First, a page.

UN launches flash appeal for drought-stricken Lesotho
With one of the worst droughts in 30 years ravaging Lesotho, the United Nations has launched a $18.9 million flash appeal for the small Southern African kingdom where it is estimated that up to 553,000 people – one in four of the population – could face severe hunger.
Maize production, the country’s main staple, has dropped by 51 per cent compared to last year, a deficit that is likely to be further aggravated by decreased cereal production in parts of South Africa, also suffering from below-average rainfall, which supplies some 70 per cent of Lesotho's food requirements.
“While the immediate concern is food assistance to food-insecure households, there is an urgent need to restore their productive capacity in order to facilitate prompt recovery,” the UN Office for the Coordination of Humanitarian Affairs (OCHA) said in an update over the weekend.
“External assistance is urgently needed to allow poor households to resume their crop production activities for the upcoming 2007/2008 agricultural season; if this is not provided by October 2007, the planting season will be missed and food insecurity will extend another year,” it added.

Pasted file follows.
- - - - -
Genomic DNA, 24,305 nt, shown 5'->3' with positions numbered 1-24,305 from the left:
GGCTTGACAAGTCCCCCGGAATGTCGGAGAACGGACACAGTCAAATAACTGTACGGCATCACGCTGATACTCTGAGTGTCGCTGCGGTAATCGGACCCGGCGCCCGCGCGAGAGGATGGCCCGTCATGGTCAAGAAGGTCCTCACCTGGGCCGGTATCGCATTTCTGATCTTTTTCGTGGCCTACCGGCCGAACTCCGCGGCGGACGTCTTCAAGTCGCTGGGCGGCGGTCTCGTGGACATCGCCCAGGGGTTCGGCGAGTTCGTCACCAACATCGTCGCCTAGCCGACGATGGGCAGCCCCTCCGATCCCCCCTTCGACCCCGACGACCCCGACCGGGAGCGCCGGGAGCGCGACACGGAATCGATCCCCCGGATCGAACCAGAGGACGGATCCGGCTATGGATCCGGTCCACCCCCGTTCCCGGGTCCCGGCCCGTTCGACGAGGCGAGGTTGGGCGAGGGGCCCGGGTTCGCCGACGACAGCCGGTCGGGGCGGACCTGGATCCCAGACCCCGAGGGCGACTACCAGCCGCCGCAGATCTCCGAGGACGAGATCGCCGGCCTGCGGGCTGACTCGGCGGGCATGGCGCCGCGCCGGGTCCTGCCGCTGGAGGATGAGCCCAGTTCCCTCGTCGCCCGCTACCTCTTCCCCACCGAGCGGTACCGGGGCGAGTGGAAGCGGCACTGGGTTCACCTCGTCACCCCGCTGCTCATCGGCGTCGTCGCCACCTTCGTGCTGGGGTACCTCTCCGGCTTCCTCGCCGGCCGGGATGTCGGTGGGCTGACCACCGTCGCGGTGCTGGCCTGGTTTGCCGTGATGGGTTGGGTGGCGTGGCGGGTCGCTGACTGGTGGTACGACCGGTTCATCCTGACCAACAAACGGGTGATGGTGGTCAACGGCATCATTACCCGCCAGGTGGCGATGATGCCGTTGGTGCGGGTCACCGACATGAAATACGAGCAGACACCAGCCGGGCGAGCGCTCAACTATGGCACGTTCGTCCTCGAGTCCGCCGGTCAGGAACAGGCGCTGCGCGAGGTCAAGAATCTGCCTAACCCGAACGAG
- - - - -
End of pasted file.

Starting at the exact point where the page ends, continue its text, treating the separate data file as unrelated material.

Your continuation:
The drought will further worsen the already precarious situation of acute poverty and food security in Lesotho, OCHA stressed. The most vulnerable have depleted their food reserves and due to rising prices are not able to replenish them, while the lack of job opportunities will create a surplus of people looking for unskilled labour, thus driving wages down.
Wasting in children under five has surpassed the international threshold of 5 per cent for declaring a situation of concern, reaching 6 per cent this year from 2.4 per cent in 2006. An estimated 30 per cent of boreholes and wells for potable water have dried up, as have many small dam reservoirs on which livestock and gardens depend.
As part of its own national emergency response, the Government has allocated $119 million, of which $12 million to large cash-for-work projects through land reclamation, and $6 million to agricultural activities.
“Additional humanitarian assistance, both national and international, is greatly needed to take the most vulnerable through to the next harvest expected in late May 2008,” OCHA said.
Within the framework of the flash appeal, the international community has identified key priority needs to be covered over the next six months in agriculture, early recovery, food, health, nutrition, protection and water and sanitation.
Just last week, OCHA launched $15.6 million flash appeal for nearby and equally drought-stricken Swaziland.